That is the question, at least for the day.

It’s also a question we hope the U.S. Supreme Court will address.

In particular, does a careful focus on the USPTO’s routine application of Section 2(c) of the Lanham Act, help shed light on why Section 2(a) actually doesn’t violate the First Amendment?

Last December, we discussed In re Tam, and how the Court of Appeals for the Federal Circuit wrongly held that the First Amendment’s protection of speech rendered Section 2(a) — the statutory provision prohibiting the registration of marks that may disparageunconstitutional.

As we have written before, just because a trademark exists doesn’t necessarily mean it is entitled to federal registration. The right to use is not coextensive with the right to register.

Indeed, various public policy considerations underlying our federal trademark law allow for use, but still may preclude registration of a trademark “on account of its nature“.

Like Section 2(a), Section 2(c) forbids the government from granting registration to a trademark “on account of its nature” if it “consists of or comprises” certain types of defined subject matter.

The specific subject matter denied registration under Section 2(a) — even if it performs as a trademark — includes matter that is scandalous or immoral, or matter that may disparage persons, among others.

Whereas, the specific subject matter denied registration under Section 2(c) — even if it performs as a trademark — includes the name identifying a particular living individual whose written consent to register is not of record at the USPTO.

For nearly a decade, Section 2(c) of the Lanham Act consistently has been invoked by the USPTO to refuse registration of any trademark alluding to President Barack Obama or Secretary of State Hillary Clinton, even those marks with a clearly negative political message and content:

So, if the en banc majority is really right in Tam (where commercial speech was at issue), then how can Section 2(c) survive the same First Amendment challenge with political messages?

Political speech is the most important and coveted form of speech protected by the First Amendment, yet each of the above politically-charged marks was refused registration under Section 2(c) of the Lanham Act.

And, just so it is clear that the USPTO is applying Section 2(c) in an evenhanded manner without picking sides, or punishing applicants espousing a negative message about a recognized political figure, these positive ones were refused under Section 2(c) as well:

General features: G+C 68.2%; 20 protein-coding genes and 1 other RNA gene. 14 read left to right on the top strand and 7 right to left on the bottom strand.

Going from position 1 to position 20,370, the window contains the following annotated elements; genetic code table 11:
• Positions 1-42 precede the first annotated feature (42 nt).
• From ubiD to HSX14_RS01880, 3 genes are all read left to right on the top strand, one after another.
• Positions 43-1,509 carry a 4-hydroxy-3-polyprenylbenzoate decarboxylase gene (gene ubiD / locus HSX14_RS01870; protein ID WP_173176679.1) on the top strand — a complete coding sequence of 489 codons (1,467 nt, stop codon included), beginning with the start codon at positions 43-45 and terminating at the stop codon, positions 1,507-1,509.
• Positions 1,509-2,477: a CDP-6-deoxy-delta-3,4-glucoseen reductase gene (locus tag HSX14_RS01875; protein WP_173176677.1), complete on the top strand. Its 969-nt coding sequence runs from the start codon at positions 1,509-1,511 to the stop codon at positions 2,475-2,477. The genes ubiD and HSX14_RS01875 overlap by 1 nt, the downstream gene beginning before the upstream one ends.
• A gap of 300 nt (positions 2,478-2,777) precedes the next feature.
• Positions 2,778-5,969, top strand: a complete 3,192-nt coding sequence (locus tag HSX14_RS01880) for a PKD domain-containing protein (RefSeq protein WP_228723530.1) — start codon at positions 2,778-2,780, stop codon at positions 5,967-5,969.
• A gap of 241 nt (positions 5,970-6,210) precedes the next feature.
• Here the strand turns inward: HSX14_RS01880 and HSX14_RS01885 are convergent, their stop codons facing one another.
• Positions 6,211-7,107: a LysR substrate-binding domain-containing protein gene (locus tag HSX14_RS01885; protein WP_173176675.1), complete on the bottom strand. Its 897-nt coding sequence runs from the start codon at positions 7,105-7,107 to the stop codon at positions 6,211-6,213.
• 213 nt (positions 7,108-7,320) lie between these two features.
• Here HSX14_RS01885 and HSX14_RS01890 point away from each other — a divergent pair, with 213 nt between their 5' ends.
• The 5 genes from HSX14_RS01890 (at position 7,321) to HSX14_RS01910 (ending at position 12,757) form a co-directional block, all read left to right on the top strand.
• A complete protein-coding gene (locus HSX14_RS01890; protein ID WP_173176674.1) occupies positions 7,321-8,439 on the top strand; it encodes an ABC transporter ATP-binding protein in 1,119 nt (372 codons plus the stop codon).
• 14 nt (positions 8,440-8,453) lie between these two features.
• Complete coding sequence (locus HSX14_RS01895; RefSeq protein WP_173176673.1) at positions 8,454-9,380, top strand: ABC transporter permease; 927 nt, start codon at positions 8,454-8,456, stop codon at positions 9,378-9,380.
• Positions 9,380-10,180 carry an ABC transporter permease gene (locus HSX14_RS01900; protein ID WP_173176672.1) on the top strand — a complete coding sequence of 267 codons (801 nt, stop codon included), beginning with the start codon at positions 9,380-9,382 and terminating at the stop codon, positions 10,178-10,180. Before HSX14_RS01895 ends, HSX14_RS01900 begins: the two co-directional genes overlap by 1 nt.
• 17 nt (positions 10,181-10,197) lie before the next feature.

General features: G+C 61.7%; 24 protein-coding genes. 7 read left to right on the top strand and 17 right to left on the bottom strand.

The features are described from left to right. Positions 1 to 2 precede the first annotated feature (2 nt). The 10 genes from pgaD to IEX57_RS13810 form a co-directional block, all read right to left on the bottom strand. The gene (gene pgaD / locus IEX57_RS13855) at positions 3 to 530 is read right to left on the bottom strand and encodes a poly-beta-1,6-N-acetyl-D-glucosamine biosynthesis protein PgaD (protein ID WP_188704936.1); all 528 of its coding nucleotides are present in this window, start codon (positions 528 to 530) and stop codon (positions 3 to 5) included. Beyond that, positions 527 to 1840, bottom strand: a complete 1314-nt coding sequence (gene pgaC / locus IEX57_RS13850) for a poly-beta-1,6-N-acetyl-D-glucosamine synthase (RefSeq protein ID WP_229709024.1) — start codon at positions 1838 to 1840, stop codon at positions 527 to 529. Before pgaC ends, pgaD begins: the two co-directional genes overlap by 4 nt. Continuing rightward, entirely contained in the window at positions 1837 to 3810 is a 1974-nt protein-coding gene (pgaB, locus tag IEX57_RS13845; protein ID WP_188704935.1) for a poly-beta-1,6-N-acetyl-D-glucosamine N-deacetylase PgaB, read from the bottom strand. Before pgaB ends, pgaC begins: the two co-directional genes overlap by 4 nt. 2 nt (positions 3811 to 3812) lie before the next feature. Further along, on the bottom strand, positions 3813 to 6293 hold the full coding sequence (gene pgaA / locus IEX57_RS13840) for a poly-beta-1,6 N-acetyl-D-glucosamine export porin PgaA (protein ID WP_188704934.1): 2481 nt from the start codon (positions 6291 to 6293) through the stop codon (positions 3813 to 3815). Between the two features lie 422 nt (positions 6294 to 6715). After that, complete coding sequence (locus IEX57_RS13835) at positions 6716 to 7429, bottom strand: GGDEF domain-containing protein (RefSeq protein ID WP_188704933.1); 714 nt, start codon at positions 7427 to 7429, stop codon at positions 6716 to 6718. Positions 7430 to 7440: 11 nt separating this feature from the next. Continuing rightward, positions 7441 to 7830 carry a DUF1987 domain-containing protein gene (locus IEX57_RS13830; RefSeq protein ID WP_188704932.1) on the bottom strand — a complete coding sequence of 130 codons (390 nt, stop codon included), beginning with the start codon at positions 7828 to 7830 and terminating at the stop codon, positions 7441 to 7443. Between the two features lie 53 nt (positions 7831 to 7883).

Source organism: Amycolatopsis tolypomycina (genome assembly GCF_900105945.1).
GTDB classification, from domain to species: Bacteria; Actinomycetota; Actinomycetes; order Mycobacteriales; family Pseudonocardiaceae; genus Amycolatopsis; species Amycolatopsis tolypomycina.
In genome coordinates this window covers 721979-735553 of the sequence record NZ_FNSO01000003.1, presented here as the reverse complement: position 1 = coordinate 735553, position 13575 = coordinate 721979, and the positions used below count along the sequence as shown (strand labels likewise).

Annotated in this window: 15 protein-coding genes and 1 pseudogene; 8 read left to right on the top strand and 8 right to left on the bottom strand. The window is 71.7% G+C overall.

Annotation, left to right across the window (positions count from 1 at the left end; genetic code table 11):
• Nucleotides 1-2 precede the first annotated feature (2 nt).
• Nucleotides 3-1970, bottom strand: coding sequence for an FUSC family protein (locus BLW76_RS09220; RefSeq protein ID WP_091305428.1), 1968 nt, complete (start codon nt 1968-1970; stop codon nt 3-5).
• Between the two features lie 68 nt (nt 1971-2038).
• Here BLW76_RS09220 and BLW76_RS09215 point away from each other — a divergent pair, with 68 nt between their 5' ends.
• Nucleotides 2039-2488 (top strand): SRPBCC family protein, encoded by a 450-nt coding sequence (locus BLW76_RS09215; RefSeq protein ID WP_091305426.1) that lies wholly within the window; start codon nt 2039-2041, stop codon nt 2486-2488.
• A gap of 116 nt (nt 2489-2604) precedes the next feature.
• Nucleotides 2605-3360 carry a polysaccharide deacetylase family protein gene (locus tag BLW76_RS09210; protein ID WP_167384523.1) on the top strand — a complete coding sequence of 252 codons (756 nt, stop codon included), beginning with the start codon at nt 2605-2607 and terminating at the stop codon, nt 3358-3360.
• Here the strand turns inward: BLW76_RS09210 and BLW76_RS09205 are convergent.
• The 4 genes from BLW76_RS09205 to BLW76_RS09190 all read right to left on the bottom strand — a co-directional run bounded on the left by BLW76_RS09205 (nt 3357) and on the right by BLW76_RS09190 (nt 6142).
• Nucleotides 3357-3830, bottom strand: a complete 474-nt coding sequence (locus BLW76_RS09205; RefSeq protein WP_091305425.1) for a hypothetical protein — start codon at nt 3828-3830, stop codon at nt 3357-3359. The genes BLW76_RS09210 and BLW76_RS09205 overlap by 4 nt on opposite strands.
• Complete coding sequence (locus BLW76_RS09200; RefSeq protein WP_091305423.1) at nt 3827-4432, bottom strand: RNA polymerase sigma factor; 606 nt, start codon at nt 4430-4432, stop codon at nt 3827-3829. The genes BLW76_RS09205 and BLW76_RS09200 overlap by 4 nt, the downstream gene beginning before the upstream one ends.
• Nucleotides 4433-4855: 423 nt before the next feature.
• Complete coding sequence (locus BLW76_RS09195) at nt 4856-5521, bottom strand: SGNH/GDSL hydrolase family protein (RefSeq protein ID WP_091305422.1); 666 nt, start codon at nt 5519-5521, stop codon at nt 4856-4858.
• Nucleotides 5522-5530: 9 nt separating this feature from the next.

In the same evenhanded way, in Tam, the USPTO refused registration of THE SLANTS because it met the 2(a) standard, concluding that a substantial composite of persons of Asian descent consider the subject matter to consist of or comprise a racial slur that may disparage persons of Asian descent.

It didn’t matter that Mr. Tam is of Asian descent and he genuinely desired to reclaim the slur as a positive designation. And, it wouldn’t have changed the result if a different non-Asian applicant actually intended to offend those of Asian descent by adopting the same mark. Either way, good or bad intentions, positive or negative messages, since the subject matter in question triggers a Section 2 violation, registration is not allowed.

Perhaps this analysis may add further support to Professor Rebecca Tushnet’s forthcoming Essay (not that she needs it), contending “that In re Tam is wrongly reasoned even given the Supreme Court’s increased scrutiny of commercial speech regulations, and that to hold otherwise and preserve the rest of trademark law would require unprincipled distinctions within trademark law.”

In addition, perhaps it further supports Professor Tushnet’s concern that “disparagement can’t coherently be distinguished from a number of the other bars to registration once the harsh logic of the First Amendment applies. If trademark registration as a whole is constitutionally vulnerable under a particular vision of the First Amendment, that very result counsels against adopting that vision as constitutional doctrine.”

For all the First Amendment wonks that believe the en banc majority of the CAFC got it right in Tam, and are uncomfortable with the USPTO invoking Section 2(a) when the subject matter of a mark consists of or comprises a racial slur, how are you able to defend Section 2(c) of the Lanham Act from the same First Amendment demise, especially when confronted with the above inherently political messages comprising the rejected trademark applications?

The headline might be considered old news to some, but since intellectual property attorneys from around the world will be descending upon Minneapolis for the remainder of the week, and since I’ll be speaking tomorrow at the American Intellectual Property Law Association Spring Meeting at the Minneapolis Hilton, on the history and public policy behind denying the federal registration of scandalous trademarks, it just seems like news all over again.


Did you know that the first reported Court of Appeals decision on the trademark registration prohibition against scandalous matter interpreted Section 5(a) of the 1905 Trademark Act, predecessor to the current version of the law, Section 2(a) of the Lanham Act?

In Riverbank Canning Co., 95 F.2d 327 (C.C.P.A. 1938), a divided panel of the Court of Customs and Patent Appeals in Washington D.C., affirmed the Commissioner’s decision that had affirmed the USPTO Examining Attorney’s refusal to register MADONNA as a trademark for wine, as comprising scandalous matter under federal trademark law.

The majority held that “among all English-speaking peoples, the word ‘Madonna’ is generally understood to refer to the Virgin Mary or to a pictorial representation of the Virgin Mary.” And, while “Madonna” is not per se scandalous, it was in the context of wine trademarks circa 1938: